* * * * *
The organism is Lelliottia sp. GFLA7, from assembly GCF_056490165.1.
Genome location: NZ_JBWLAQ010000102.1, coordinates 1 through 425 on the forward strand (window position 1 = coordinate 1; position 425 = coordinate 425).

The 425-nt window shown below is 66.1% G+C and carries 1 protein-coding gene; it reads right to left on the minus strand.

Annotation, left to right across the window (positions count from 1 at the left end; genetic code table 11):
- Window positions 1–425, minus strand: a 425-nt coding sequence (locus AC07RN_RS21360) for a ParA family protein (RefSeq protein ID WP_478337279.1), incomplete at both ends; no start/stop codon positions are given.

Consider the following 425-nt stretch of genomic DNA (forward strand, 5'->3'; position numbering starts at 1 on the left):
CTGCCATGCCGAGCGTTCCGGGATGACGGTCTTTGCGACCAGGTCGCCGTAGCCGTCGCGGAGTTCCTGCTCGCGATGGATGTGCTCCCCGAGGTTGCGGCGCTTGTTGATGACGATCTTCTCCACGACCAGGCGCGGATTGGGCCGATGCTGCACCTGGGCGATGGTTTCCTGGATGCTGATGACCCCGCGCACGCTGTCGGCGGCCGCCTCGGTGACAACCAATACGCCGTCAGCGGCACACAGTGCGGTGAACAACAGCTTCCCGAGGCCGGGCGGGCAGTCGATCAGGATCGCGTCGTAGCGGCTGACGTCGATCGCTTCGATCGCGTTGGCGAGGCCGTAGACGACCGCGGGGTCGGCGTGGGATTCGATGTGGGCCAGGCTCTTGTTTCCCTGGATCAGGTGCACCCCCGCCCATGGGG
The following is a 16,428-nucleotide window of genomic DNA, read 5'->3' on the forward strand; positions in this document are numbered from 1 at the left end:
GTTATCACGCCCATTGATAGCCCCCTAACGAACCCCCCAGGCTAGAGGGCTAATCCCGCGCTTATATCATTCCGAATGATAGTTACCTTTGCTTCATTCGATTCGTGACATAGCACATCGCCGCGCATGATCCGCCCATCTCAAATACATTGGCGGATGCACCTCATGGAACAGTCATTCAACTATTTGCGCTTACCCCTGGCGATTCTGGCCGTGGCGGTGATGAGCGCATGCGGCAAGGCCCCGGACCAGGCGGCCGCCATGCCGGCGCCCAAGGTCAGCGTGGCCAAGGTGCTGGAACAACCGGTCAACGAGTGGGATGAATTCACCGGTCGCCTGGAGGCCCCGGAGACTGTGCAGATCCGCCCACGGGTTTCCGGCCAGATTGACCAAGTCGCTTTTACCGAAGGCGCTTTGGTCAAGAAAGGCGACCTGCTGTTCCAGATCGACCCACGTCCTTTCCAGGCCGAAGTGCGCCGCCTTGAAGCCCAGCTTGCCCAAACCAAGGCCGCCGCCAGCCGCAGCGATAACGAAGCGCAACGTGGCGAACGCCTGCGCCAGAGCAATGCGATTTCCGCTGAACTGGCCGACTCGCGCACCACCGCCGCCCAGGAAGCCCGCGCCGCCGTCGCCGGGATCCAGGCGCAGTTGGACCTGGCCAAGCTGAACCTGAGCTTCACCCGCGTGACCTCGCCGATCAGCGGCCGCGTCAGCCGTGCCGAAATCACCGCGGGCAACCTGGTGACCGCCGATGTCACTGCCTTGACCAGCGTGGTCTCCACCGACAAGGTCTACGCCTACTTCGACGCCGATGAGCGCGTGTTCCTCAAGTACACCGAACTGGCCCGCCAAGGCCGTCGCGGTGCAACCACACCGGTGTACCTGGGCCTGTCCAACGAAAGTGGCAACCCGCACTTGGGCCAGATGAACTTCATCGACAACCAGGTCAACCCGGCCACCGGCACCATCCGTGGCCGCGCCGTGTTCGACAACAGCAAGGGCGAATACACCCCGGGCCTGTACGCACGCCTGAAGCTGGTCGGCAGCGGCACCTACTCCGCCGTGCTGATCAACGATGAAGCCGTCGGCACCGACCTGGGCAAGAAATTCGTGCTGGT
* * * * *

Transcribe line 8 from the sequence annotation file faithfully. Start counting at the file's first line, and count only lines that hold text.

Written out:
The following is a 16,428-nucleotide window of genomic DNA, read 5'->3' on the forward strand; positions in this document are numbered from 1 at the left end: